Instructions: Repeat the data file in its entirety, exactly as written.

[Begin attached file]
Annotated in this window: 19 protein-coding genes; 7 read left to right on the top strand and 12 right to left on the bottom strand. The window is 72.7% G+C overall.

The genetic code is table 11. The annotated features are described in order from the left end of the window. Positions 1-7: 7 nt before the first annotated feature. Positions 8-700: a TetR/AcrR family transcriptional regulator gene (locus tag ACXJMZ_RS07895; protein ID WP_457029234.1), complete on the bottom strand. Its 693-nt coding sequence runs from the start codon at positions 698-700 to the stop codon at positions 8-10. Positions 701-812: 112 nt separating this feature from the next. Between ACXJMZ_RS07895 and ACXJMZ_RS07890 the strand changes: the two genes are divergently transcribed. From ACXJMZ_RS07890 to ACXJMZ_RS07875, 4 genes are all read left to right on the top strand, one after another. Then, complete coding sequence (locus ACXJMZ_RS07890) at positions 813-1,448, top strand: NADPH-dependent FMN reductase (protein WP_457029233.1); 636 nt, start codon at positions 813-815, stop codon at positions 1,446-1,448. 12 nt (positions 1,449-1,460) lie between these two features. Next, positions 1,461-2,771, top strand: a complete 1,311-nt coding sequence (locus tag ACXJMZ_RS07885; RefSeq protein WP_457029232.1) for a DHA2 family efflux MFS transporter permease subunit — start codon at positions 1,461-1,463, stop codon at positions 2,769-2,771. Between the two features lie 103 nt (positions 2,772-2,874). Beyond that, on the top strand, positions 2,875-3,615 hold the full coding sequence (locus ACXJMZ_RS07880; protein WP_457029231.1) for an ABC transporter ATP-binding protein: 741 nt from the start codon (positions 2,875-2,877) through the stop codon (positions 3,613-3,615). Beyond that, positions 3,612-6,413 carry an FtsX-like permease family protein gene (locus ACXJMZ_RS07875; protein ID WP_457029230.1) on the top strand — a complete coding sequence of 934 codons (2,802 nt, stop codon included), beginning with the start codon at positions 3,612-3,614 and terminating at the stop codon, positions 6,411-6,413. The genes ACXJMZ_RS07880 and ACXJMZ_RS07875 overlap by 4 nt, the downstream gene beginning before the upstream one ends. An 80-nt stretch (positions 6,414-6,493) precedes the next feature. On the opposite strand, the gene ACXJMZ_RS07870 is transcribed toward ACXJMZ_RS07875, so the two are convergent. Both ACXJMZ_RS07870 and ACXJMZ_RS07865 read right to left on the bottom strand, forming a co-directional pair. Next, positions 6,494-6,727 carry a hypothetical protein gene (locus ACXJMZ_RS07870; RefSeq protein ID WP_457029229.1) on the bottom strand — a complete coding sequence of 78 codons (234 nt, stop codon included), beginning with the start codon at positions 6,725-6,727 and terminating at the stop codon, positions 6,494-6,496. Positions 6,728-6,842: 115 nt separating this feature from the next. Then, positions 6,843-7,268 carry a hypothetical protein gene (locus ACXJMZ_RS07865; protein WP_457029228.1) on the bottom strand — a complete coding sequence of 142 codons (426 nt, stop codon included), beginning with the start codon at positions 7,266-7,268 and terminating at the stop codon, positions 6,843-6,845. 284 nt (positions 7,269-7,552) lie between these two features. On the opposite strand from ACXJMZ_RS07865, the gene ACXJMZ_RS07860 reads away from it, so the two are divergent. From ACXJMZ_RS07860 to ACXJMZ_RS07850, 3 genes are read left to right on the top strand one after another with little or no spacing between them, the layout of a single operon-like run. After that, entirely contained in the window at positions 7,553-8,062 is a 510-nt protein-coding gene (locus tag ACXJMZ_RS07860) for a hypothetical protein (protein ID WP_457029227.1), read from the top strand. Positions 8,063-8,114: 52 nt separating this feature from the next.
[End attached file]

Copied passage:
Annotated in this window: 19 protein-coding genes; 7 read left to right on the top strand and 12 right to left on the bottom strand. The window is 72.7% G+C overall.

The genetic code is table 11. The annotated features are described in order from the left end of the window. Positions 1-7: 7 nt before the first annotated feature. Positions 8-700: a TetR/AcrR family transcriptional regulator gene (locus tag ACXJMZ_RS07895; protein ID WP_457029234.1), complete on the bottom strand. Its 693-nt coding sequence runs from the start codon at positions 698-700 to the stop codon at positions 8-10. Positions 701-812: 112 nt separating this feature from the next. Between ACXJMZ_RS07895 and ACXJMZ_RS07890 the strand changes: the two genes are divergently transcribed. From ACXJMZ_RS07890 to ACXJMZ_RS07875, 4 genes are all read left to right on the top strand, one after another. Then, complete coding sequence (locus ACXJMZ_RS07890) at positions 813-1,448, top strand: NADPH-dependent FMN reductase (protein WP_457029233.1); 636 nt, start codon at positions 813-815, stop codon at positions 1,446-1,448. 12 nt (positions 1,449-1,460) lie between these two features. Next, positions 1,461-2,771, top strand: a complete 1,311-nt coding sequence (locus tag ACXJMZ_RS07885; RefSeq protein WP_457029232.1) for a DHA2 family efflux MFS transporter permease subunit — start codon at positions 1,461-1,463, stop codon at positions 2,769-2,771. Between the two features lie 103 nt (positions 2,772-2,874). Beyond that, on the top strand, positions 2,875-3,615 hold the full coding sequence (locus ACXJMZ_RS07880; protein WP_457029231.1) for an ABC transporter ATP-binding protein: 741 nt from the start codon (positions 2,875-2,877) through the stop codon (positions 3,613-3,615). Beyond that, positions 3,612-6,413 carry an FtsX-like permease family protein gene (locus ACXJMZ_RS07875; protein ID WP_457029230.1) on the top strand — a complete coding sequence of 934 codons (2,802 nt, stop codon included), beginning with the start codon at positions 3,612-3,614 and terminating at the stop codon, positions 6,411-6,413. The genes ACXJMZ_RS07880 and ACXJMZ_RS07875 overlap by 4 nt, the downstream gene beginning before the upstream one ends. An 80-nt stretch (positions 6,414-6,493) precedes the next feature. On the opposite strand, the gene ACXJMZ_RS07870 is transcribed toward ACXJMZ_RS07875, so the two are convergent. Both ACXJMZ_RS07870 and ACXJMZ_RS07865 read right to left on the bottom strand, forming a co-directional pair. Next, positions 6,494-6,727 carry a hypothetical protein gene (locus ACXJMZ_RS07870; RefSeq protein ID WP_457029229.1) on the bottom strand — a complete coding sequence of 78 codons (234 nt, stop codon included), beginning with the start codon at positions 6,725-6,727 and terminating at the stop codon, positions 6,494-6,496. Positions 6,728-6,842: 115 nt separating this feature from the next. Then, positions 6,843-7,268 carry a hypothetical protein gene (locus ACXJMZ_RS07865; protein WP_457029228.1) on the bottom strand — a complete coding sequence of 142 codons (426 nt, stop codon included), beginning with the start codon at positions 7,266-7,268 and terminating at the stop codon, positions 6,843-6,845. 284 nt (positions 7,269-7,552) lie between these two features. On the opposite strand from ACXJMZ_RS07865, the gene ACXJMZ_RS07860 reads away from it, so the two are divergent. From ACXJMZ_RS07860 to ACXJMZ_RS07850, 3 genes are read left to right on the top strand one after another with little or no spacing between them, the layout of a single operon-like run. After that, entirely contained in the window at positions 7,553-8,062 is a 510-nt protein-coding gene (locus tag ACXJMZ_RS07860) for a hypothetical protein (protein ID WP_457029227.1), read from the top strand. Positions 8,063-8,114: 52 nt separating this feature from the next.